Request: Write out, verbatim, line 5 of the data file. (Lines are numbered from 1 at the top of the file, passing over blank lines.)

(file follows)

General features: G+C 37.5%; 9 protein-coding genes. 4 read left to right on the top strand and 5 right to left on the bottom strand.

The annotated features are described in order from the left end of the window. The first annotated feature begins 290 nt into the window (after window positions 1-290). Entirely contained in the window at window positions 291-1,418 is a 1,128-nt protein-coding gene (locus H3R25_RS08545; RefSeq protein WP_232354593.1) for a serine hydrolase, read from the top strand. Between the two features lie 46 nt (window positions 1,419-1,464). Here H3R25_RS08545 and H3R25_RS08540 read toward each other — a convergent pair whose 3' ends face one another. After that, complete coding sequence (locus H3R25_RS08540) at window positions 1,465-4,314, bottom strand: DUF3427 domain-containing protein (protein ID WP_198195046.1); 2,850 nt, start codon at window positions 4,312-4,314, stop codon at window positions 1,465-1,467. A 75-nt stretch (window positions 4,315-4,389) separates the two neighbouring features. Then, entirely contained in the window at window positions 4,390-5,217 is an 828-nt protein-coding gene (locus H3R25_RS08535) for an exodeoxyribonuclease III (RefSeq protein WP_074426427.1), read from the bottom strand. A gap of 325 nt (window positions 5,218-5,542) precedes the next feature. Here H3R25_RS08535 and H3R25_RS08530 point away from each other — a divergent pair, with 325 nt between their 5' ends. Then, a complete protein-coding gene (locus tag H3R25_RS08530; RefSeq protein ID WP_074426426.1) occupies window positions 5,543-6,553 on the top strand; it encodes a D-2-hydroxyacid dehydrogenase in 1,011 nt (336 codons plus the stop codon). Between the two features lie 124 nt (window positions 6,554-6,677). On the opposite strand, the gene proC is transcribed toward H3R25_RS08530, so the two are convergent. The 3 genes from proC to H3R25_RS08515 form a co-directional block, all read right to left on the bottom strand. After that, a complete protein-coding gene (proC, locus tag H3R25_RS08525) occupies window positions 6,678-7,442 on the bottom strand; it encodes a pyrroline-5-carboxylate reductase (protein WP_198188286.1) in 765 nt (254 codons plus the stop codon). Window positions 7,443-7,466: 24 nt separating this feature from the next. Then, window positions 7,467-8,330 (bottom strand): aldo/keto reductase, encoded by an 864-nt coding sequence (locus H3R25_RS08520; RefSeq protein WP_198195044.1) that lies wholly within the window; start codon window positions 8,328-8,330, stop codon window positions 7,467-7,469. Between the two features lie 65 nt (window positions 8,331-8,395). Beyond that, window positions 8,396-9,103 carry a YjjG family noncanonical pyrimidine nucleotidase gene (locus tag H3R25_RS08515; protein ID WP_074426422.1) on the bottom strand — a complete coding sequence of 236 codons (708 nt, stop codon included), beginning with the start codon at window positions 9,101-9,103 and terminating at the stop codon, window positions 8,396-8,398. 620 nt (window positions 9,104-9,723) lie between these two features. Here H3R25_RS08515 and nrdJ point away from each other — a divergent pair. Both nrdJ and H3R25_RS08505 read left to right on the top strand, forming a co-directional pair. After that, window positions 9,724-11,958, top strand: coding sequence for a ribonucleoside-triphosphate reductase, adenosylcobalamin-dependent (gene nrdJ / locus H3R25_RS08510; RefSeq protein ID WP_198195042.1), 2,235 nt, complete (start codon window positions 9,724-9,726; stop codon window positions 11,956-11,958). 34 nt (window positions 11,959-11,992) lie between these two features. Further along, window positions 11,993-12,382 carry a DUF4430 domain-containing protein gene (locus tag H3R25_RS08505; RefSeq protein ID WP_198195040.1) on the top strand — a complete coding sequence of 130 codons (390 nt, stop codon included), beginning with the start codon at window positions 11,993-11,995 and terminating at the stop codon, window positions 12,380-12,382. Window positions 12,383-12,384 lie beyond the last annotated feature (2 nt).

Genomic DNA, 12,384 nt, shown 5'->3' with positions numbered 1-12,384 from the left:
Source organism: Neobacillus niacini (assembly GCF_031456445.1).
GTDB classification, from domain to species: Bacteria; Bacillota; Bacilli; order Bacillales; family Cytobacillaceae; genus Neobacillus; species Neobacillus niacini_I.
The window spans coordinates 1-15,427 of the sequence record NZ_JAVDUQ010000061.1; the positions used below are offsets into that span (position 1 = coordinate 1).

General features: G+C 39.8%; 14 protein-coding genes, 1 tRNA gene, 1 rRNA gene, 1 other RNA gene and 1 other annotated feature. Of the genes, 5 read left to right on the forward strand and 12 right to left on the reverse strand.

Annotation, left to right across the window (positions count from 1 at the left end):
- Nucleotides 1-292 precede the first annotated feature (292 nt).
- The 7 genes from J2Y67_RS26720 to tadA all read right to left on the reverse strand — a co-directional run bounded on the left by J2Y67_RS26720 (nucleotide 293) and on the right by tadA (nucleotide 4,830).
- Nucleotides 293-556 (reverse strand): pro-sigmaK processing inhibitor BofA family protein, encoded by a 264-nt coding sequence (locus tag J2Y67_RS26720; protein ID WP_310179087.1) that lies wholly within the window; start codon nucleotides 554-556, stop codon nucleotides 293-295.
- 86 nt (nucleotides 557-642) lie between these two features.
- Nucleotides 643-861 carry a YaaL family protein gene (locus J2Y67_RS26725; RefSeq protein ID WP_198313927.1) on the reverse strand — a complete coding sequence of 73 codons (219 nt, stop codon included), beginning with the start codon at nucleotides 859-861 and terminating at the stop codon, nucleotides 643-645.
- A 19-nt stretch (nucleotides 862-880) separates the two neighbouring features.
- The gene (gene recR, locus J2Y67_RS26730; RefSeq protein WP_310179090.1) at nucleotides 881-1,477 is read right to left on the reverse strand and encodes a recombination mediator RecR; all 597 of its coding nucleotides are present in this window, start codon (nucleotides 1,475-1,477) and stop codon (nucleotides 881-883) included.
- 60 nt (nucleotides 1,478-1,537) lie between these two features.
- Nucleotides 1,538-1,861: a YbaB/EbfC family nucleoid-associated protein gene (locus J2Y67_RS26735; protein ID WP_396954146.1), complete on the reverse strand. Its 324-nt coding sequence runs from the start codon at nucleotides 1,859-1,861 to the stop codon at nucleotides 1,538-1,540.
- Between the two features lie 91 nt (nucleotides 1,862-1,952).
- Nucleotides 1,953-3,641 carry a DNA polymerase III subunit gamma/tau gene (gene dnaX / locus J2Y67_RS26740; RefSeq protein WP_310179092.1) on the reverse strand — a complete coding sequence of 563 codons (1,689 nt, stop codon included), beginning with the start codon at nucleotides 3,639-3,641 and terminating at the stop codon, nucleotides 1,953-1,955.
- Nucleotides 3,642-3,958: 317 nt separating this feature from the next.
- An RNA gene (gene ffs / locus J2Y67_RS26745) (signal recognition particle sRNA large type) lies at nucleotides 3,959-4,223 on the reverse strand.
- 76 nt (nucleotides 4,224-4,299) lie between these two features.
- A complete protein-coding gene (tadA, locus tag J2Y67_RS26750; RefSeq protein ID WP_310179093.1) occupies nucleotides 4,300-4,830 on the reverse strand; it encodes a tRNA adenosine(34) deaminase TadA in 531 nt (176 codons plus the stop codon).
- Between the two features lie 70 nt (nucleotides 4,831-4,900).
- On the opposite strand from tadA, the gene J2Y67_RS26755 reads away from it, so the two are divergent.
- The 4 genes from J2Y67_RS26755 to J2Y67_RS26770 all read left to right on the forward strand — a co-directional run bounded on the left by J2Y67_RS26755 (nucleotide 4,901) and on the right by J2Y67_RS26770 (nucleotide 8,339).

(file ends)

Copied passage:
GTDB classification, from domain to species: Bacteria; Bacillota; Bacilli; order Bacillales; family Cytobacillaceae; genus Neobacillus; species Neobacillus niacini_I.